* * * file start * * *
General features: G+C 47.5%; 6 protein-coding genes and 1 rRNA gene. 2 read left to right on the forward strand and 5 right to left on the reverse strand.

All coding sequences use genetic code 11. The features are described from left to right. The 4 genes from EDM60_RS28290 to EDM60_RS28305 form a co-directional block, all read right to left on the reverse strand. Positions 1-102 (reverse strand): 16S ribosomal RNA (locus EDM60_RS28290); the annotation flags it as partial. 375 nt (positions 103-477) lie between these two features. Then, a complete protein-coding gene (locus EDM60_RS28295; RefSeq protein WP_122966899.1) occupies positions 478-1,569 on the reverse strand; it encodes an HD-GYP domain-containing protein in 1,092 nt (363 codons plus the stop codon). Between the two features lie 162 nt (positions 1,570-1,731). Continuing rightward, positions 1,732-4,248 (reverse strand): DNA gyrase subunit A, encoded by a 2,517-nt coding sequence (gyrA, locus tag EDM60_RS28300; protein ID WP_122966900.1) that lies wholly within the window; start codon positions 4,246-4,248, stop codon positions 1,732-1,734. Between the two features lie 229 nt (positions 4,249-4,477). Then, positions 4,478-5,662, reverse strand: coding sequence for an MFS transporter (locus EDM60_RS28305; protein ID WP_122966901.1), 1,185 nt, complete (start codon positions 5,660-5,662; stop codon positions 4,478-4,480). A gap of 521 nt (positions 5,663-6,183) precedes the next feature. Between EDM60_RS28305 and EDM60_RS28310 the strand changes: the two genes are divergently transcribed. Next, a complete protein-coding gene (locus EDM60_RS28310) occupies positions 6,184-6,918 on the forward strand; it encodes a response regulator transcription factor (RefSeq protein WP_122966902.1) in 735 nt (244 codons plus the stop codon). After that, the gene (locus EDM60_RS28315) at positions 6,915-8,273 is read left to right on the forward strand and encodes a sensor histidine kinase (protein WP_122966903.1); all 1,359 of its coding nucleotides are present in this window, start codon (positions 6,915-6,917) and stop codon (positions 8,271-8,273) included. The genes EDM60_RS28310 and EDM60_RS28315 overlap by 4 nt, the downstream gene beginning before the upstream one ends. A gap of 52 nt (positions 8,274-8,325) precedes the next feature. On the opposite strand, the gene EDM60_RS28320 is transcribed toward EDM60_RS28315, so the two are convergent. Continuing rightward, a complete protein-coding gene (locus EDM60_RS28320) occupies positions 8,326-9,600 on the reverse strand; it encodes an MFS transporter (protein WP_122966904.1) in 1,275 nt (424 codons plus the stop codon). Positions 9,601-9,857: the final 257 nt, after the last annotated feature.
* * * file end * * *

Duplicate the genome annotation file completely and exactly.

General features: G+C 47.5%; 6 protein-coding genes and 1 rRNA gene. 2 read left to right on the forward strand and 5 right to left on the reverse strand.

All coding sequences use genetic code 11. The features are described from left to right. The 4 genes from EDM60_RS28290 to EDM60_RS28305 form a co-directional block, all read right to left on the reverse strand. Positions 1-102 (reverse strand): 16S ribosomal RNA (locus EDM60_RS28290); the annotation flags it as partial. 375 nt (positions 103-477) lie between these two features. Then, a complete protein-coding gene (locus EDM60_RS28295; RefSeq protein WP_122966899.1) occupies positions 478-1,569 on the reverse strand; it encodes an HD-GYP domain-containing protein in 1,092 nt (363 codons plus the stop codon). Between the two features lie 162 nt (positions 1,570-1,731). Continuing rightward, positions 1,732-4,248 (reverse strand): DNA gyrase subunit A, encoded by a 2,517-nt coding sequence (gyrA, locus tag EDM60_RS28300; protein ID WP_122966900.1) that lies wholly within the window; start codon positions 4,246-4,248, stop codon positions 1,732-1,734. Between the two features lie 229 nt (positions 4,249-4,477). Then, positions 4,478-5,662, reverse strand: coding sequence for an MFS transporter (locus EDM60_RS28305; protein ID WP_122966901.1), 1,185 nt, complete (start codon positions 5,660-5,662; stop codon positions 4,478-4,480). A gap of 521 nt (positions 5,663-6,183) precedes the next feature. Between EDM60_RS28305 and EDM60_RS28310 the strand changes: the two genes are divergently transcribed. Next, a complete protein-coding gene (locus EDM60_RS28310) occupies positions 6,184-6,918 on the forward strand; it encodes a response regulator transcription factor (RefSeq protein WP_122966902.1) in 735 nt (244 codons plus the stop codon). After that, the gene (locus EDM60_RS28315) at positions 6,915-8,273 is read left to right on the forward strand and encodes a sensor histidine kinase (protein WP_122966903.1); all 1,359 of its coding nucleotides are present in this window, start codon (positions 6,915-6,917) and stop codon (positions 8,271-8,273) included. The genes EDM60_RS28310 and EDM60_RS28315 overlap by 4 nt, the downstream gene beginning before the upstream one ends. A gap of 52 nt (positions 8,274-8,325) precedes the next feature. On the opposite strand, the gene EDM60_RS28320 is transcribed toward EDM60_RS28315, so the two are convergent. Continuing rightward, a complete protein-coding gene (locus EDM60_RS28320) occupies positions 8,326-9,600 on the reverse strand; it encodes an MFS transporter (protein WP_122966904.1) in 1,275 nt (424 codons plus the stop codon). Positions 9,601-9,857: the final 257 nt, after the last annotated feature.